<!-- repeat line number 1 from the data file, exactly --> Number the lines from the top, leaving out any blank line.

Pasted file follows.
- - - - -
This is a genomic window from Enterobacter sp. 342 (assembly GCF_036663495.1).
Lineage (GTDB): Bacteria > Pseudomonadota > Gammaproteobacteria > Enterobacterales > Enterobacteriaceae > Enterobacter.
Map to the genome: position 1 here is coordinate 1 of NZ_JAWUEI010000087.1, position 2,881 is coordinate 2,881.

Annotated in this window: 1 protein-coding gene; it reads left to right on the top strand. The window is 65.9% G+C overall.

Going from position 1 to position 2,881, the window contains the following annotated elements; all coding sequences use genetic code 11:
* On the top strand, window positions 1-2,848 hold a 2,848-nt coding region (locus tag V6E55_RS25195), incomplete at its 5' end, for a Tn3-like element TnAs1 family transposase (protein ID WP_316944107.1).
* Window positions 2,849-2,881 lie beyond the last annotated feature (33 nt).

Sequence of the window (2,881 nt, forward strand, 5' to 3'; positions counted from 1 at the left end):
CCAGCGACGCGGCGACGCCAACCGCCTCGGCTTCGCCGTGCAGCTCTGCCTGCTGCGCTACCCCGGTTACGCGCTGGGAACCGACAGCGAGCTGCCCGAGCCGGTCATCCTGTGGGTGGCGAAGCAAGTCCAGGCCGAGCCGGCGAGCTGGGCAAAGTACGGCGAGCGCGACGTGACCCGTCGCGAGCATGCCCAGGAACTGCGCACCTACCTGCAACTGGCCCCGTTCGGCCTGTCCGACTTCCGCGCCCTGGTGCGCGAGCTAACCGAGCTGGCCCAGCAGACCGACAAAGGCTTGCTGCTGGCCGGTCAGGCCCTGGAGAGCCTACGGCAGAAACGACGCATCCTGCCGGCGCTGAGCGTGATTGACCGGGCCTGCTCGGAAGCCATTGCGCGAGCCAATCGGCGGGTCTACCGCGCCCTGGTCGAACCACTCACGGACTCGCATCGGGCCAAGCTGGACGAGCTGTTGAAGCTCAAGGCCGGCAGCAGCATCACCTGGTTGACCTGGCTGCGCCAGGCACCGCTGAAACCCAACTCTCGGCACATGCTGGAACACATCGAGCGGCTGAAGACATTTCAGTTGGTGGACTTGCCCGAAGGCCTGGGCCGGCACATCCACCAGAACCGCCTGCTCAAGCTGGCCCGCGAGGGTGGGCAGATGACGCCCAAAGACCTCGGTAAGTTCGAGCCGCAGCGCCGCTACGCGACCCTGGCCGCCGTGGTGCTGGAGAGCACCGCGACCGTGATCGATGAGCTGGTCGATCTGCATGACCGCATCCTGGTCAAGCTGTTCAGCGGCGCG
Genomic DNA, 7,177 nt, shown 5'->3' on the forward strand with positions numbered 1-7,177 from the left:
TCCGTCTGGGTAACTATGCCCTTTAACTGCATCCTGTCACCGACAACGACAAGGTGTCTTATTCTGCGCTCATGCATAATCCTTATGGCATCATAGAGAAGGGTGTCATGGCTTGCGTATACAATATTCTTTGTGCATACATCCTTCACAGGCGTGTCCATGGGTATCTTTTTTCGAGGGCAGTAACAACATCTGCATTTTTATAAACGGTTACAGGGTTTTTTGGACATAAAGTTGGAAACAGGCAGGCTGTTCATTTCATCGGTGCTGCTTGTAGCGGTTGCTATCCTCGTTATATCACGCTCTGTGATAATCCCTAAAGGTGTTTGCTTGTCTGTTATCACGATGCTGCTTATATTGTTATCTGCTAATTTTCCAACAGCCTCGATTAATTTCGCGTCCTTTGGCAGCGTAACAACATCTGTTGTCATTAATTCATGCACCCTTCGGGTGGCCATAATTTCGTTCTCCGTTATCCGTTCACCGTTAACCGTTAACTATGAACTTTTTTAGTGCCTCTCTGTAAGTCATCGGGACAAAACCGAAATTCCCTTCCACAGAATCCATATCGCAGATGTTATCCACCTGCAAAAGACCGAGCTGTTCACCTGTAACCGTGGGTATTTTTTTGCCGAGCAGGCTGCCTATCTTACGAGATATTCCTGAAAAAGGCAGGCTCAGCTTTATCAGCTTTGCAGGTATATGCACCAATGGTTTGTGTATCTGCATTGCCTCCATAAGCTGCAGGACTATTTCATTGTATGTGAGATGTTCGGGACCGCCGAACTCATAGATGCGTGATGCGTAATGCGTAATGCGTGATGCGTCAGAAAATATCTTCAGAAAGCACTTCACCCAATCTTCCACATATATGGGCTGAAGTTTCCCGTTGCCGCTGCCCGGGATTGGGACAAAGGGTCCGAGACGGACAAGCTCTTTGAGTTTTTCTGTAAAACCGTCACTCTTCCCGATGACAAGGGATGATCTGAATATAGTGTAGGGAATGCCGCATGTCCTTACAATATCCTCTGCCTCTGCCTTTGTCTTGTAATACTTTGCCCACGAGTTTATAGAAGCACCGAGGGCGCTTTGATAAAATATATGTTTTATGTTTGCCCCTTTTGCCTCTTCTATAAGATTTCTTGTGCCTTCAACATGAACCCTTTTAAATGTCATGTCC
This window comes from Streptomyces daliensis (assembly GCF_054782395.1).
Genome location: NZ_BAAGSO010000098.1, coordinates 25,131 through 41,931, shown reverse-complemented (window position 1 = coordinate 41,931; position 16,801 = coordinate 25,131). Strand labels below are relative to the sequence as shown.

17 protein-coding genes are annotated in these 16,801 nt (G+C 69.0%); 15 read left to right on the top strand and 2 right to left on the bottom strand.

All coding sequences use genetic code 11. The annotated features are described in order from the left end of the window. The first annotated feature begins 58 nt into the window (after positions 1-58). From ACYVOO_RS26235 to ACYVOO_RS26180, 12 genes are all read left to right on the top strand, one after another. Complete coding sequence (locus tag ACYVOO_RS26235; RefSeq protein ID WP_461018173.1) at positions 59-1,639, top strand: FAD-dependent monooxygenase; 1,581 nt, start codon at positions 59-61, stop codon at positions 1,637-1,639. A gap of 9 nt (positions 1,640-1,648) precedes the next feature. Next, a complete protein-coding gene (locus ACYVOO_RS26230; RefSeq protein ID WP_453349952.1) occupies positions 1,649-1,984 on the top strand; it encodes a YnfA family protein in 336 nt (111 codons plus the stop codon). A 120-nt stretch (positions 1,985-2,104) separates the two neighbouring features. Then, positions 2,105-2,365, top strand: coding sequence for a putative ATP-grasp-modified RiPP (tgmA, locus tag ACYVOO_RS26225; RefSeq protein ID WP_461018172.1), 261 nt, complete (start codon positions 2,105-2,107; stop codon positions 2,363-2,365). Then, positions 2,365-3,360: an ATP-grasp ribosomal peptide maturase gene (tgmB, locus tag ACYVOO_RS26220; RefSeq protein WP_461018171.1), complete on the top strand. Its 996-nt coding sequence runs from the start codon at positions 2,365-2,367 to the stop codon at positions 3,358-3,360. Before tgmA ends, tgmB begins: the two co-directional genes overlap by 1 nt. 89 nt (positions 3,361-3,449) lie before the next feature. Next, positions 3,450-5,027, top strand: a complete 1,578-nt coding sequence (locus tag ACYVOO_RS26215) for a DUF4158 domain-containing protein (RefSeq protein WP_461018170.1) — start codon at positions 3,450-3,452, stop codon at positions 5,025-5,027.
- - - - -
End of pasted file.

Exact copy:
This is a genomic window from Enterobacter sp. 342 (assembly GCF_036663495.1).